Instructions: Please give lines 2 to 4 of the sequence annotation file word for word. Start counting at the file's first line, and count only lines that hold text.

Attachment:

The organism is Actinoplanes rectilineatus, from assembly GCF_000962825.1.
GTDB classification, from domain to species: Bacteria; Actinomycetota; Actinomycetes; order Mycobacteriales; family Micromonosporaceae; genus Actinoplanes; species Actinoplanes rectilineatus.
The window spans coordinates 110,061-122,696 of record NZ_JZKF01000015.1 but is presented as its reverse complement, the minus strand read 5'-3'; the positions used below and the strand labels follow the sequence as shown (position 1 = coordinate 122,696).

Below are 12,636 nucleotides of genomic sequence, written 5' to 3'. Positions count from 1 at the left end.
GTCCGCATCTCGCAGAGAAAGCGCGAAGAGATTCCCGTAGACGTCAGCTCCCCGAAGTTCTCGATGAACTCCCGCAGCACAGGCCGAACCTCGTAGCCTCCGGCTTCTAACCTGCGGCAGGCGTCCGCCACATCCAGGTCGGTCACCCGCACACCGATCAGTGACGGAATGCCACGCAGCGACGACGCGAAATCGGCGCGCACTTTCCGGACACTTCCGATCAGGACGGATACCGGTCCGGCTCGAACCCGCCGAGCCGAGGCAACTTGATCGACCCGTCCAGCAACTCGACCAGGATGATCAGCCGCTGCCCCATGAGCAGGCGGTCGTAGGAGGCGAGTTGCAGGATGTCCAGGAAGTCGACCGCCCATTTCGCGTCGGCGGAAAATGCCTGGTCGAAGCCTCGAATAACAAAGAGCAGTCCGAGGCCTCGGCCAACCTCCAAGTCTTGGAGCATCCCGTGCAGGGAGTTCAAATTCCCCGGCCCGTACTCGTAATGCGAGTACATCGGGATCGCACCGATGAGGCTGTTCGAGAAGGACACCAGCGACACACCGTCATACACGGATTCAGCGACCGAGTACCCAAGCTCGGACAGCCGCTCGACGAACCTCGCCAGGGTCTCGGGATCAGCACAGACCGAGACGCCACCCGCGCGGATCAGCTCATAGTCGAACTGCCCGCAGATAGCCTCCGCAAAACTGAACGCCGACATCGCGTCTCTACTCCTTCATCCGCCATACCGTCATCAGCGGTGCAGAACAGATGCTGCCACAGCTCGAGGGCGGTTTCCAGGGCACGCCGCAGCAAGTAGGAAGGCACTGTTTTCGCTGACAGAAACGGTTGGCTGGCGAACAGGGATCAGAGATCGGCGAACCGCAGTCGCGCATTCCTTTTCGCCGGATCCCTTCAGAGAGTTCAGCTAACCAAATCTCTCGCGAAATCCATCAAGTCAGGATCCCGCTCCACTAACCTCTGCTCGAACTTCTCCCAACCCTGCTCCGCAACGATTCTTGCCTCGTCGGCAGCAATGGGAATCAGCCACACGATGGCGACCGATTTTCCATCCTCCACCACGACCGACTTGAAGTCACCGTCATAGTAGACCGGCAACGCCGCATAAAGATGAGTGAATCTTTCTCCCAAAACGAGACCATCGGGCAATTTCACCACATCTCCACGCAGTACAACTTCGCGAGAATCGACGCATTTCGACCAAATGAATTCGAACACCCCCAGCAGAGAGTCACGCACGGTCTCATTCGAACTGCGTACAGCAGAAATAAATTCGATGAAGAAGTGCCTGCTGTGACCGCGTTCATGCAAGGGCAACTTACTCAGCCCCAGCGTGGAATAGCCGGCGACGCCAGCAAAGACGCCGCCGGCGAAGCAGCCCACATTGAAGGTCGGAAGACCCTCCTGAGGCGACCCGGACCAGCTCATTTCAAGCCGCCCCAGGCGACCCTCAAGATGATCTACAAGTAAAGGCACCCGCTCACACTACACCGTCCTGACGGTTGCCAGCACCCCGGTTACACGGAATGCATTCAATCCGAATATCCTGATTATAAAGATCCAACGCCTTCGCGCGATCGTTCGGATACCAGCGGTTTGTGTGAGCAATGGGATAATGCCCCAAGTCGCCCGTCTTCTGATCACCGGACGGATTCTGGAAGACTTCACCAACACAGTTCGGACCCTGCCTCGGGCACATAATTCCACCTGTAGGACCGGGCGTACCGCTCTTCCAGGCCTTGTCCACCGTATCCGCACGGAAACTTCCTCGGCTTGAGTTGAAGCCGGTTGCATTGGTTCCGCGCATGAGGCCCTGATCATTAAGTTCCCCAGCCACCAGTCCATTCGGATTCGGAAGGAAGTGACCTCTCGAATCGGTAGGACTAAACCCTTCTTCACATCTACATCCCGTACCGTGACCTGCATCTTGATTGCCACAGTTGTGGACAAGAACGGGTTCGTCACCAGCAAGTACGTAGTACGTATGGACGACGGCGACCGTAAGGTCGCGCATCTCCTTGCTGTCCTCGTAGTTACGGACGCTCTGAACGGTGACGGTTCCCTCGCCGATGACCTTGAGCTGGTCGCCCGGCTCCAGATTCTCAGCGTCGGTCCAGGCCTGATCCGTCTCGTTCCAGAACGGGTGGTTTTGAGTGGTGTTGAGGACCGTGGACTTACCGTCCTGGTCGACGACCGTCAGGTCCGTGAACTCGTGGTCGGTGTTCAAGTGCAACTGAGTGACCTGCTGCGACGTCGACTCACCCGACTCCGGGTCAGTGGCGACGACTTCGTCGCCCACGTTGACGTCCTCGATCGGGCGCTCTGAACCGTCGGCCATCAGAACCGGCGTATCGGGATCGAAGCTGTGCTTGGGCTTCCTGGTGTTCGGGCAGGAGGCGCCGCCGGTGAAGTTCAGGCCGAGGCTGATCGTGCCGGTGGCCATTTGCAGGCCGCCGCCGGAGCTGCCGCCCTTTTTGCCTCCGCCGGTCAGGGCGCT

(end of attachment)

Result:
GTDB classification, from domain to species: Bacteria; Actinomycetota; Actinomycetes; order Mycobacteriales; family Micromonosporaceae; genus Actinoplanes; species Actinoplanes rectilineatus.
The window spans coordinates 110,061-122,696 of record NZ_JZKF01000015.1 but is presented as its reverse complement, the minus strand read 5'-3'; the positions used below and the strand labels follow the sequence as shown (position 1 = coordinate 122,696).

Below are 12,636 nucleotides of genomic sequence, written 5' to 3'. Positions count from 1 at the left end.